Unknown Not Initialized – Can’t initialize disk in Windows 10

If you have installed a new internal or external hard drive or SSD, and its status in the left side of the Disk Management Tool displays Unknown Not Initialized then it means that Windows can’t the initialize disk and you therefore are not able to use the hard drive or SSD. This can happen randomly even with existing drives and if you face this error, here is what you can do about it.

Troubleshooting Disk Management error messages

Unknown Not Initialized – Can’t initialize disk

Many a time your partition or drive does not appear in File Explorer. To check if it’s physically there, open the Disk Management. Check if you see it as Not Initialized. If yes, then it simply means that the disk doesn’t have a valid signature, i.e., it’s not properly registered with the system. A disk is registered when you format it at least once. If the disk was available before, then its probably corrupted somehow.

To fix this Unknown Not Initialized error follow these suggestions:

  1. Initialize disk manually
  2. Bring it Online & Add Drive Letter
  3. Check Device Manager for issues
  4. Check the cable physically.

1] Initialize disk manually

To initialize the drive manually, using the WinX menu, open Disk Management. Here you can find the non-initialized disk. Right-click on the disk and select Initialize Disk option.

In the next step, you need to select the partition style. It is suggested to use MBR instead of GPT or GUID Partition Table. After clicking the OK button, your disk should initialize and run without any error.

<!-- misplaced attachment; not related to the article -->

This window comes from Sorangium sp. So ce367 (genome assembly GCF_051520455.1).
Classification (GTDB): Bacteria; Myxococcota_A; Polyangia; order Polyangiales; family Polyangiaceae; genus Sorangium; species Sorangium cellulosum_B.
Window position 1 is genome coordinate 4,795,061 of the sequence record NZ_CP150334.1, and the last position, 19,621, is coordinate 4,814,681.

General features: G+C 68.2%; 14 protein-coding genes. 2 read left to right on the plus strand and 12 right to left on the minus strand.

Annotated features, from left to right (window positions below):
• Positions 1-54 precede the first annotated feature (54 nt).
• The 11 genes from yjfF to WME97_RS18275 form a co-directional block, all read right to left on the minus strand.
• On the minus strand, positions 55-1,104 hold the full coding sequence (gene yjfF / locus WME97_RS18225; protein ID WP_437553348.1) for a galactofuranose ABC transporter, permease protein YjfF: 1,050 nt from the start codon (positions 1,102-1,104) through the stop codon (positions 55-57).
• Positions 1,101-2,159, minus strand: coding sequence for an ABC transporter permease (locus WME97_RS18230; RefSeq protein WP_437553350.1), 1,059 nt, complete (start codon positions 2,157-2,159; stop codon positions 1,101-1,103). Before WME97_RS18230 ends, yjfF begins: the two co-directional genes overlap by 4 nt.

This is the most common and working solution to this problem.

2] Bring it Online & Add Drive Letter

  • If in the Disk Management, it appears to be Offline, then right-click, and select Online.
  • If the disk is already online but has no drive letter (e.g., C, D, E, etc.) then right click, and select change drive letter, and path. Choose a letter which is not already allocated.
  • Lastly, you can choose to format it in either NTFS or FAT32. If you are using 64bit, make sure to use NTFS. This will remove all the data from your disk.

3] Check Device Manager for issues

It is possible that because of driver issues, the hard drive is not working properly. It’s always a good idea to check on the Drive Manager to see that drive listing has a yellow exclamation mark next to it. If that’s the case:

  • Right-click on the hard drive listing and select uninstall drive.
  • Next, click on Action, and run Scan for hardware changes.

4] Check the cable physically

If you see this problem with internal hard drive or SSD, you should verify if the wires are well connected and working or not. There should be two cables:

  1. One is the power cable that should be connected to your SMPS
  2. Another one should be connected to your motherboard

If any of these cables are missing or not working correctly, you will face this issue. Try changing them and see if that helps.

Related read: Troubleshooting common Disk Management error messages.

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Anand Khanse is the Admin of TheWindowsClub.com, a 10-year Microsoft MVP Awardee in Windows (2006-16) & a Windows Insider MVP. Please read the entire post & the comments first, create a System Restore Point before making any changes to your system & be careful about any 3rd-party offers while installing freeware.